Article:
Archive for March, 2008
But these are legitimate ones, I swear. I just realized that I forgot to mention that last week was Spring Break for UCSB, which is why I didn’t write a post. I’m still caught up in fellowship application hell, but after tomorrow I should be in the clear. I’d write some more now, but today is my birthday, so I’m going to go ahead and postpone my commentary on Bill James’ appearance on 60 minutes last night. I’ve got some presents to open, and I think that’s going to involve me not working on my dissertation. But if you haven’t seen the interview yet, go ahead and watch it, so that we can discuss is later this week.
I don’t have any real progress work wise to report to you. Like last week, I’ve been busy mostly with fellowship applications and what not. I am also running into the familiar problem of not getting any responses to my interview requests. As usual, I keep sending off missives into cyberspace I’m starting to get a little worried, especially with the writers because I think they’re going to be key in my analysis.
In any case, I’ve been organizing some of my thoughts and looking through the transcripts and reading, and I’ve come up with somewhat of an issue concerning Bill James. For those of you who don’t know, Bill James probably one of the most important people in the history of sabermetrics. He is generally credited with popularizing sabermetrics with the publications of his baseball abstracts. His name comes up more than any other name both in my reading and in my interviews. This, in and of itself, is not surprising. And I’m sure I could write a lot about how Bill james has influenced sabermetrics through the tone of his writing as he did through his actual research matter.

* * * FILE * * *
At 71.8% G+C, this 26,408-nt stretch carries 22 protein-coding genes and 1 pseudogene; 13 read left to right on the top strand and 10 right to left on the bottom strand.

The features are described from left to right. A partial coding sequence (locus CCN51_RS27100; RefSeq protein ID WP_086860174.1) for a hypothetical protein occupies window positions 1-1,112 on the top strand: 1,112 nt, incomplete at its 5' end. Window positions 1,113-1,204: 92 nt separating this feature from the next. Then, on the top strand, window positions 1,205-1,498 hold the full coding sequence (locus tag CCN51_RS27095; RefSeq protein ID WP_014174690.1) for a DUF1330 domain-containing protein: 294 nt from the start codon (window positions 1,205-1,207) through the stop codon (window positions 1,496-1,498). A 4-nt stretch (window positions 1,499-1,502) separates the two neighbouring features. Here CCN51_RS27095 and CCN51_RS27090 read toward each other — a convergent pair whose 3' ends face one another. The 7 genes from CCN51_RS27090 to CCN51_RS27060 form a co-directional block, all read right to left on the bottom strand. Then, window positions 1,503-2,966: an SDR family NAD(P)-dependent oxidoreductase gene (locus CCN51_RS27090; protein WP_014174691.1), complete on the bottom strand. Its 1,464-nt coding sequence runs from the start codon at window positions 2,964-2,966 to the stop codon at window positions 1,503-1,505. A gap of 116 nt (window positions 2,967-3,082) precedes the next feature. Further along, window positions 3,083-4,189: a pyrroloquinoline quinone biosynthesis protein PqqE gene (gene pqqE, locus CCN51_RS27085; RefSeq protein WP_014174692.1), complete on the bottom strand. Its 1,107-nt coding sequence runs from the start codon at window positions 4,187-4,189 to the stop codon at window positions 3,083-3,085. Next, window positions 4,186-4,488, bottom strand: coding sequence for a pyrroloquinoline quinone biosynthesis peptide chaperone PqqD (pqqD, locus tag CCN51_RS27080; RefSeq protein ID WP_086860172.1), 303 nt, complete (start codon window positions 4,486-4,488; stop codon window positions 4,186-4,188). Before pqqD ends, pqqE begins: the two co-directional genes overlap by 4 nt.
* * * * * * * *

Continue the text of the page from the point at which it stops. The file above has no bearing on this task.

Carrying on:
The issue that I’m struggling about is how to write about an individual in the context of a sociological research project. Like I said, clearly, he is an important figure…actually the important figure in sabermetrics, Read the rest of this entry »
This week, I have not conducted any interviews. I have been in contact with two possible subjects for interviewing. One is a pretty prominent figure in the world of sabermetrics and another is a blogger for a popular blog that uses and writes a lot about sabermetrics. Both are what I would consider to be pretty nice finds. But of course, there’s always some kind of rub. Both would much rather do an interview over email, and obviously, this presents issues. One of the subjects is in Florida, so basically, I don’t think I really have a choice. If he doesn’t want to be interviewed over the phone, then it’s not like i can offer to meet him somewhere. The other is closer by, where I could possibly drive to talk to him. His problem is that he just had a baby and obviously, new born babies aren’t conducive to making schedules.
I’m not totally against email interviews, but I do think that there is a tradeoff and that the information has to be handled differently. The first problem is that I am going to have to write a lengthy spiel about informed consent and confidentiality. I guess, ultimately, I don’t mind. But I am worried about presenting my subjects with three pages worth of reading before I even ask a question.